On May 7 at 12 p.m. Central, Seyfarth attorneys Blake Hornick, Scott Carlson, and Michael Dunn are presenting a cybersecurity CLE webinar.

The Securities and Exchange Commission (SEC) is promoting more robust disclosures regarding cybersecurity risks, controls, and incidents for investors, placing increased responsibility on public companies due to the “grave threats” cyber poses on

shutterstock_242263660As January quickly passed by and new projects increase by the day, there is still a golden opportunity to capitalize on some low-hanging fruit to immediately improve your company’s practices and add immediate value to your company.  The opportunity lies in improving your company’s restrictive covenant and confidentiality agreements and confidentiality policies.  Below are five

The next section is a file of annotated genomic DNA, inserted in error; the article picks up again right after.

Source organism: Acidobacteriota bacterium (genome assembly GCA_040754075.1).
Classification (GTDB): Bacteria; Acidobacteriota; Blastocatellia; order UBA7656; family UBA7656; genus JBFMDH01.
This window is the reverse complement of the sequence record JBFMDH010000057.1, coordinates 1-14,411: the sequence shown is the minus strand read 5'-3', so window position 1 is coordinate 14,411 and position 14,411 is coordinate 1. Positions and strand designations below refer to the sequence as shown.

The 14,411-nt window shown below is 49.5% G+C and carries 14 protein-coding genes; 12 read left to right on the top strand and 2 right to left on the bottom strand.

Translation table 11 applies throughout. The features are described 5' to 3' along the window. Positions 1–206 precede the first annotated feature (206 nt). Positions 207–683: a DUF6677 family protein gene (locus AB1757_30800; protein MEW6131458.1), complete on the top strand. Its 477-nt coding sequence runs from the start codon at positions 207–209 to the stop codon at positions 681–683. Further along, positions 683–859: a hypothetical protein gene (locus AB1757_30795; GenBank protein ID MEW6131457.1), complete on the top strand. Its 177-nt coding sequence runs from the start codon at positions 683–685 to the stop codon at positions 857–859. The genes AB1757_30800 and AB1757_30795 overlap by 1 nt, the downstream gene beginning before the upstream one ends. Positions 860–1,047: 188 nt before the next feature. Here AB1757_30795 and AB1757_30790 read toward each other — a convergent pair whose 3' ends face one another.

shutterstock_263632130By Ada W. Dolph

In a post-script to the SEC’s April 1 cease and desist order penalizing KBR, Inc. for a confidentiality statement that failed to carve out protected federal whistleblower complaints (our alert on it here), SEC Office of the Whistleblower Chief Sean McKessy today made additional comments that suggest public companies as

shutterstock_155289302By Ada Dolph, Christopher Robertson, and Robert Milligan

The Securities and Exchange Commission (SEC) announced today that it had made good on its prior promises to take a hard look at employment agreements and policies that could be viewed as attempting to keep securities fraud complaints in-house. In KBR, Inc., Exchange Act Release No.

By Matthew Hafter

With the Securities and Exchange Commission’s attention again returning to cybersecurity issues, many registrants are recalling the Commission’s intense focus on “Year 2000” issues over a decade ago.

Commissioner Luis Aguilar, in remarks at the SEC’s cybersecurity roundtable held on March 26, 2014, made a special point of discussing the SEC’s growing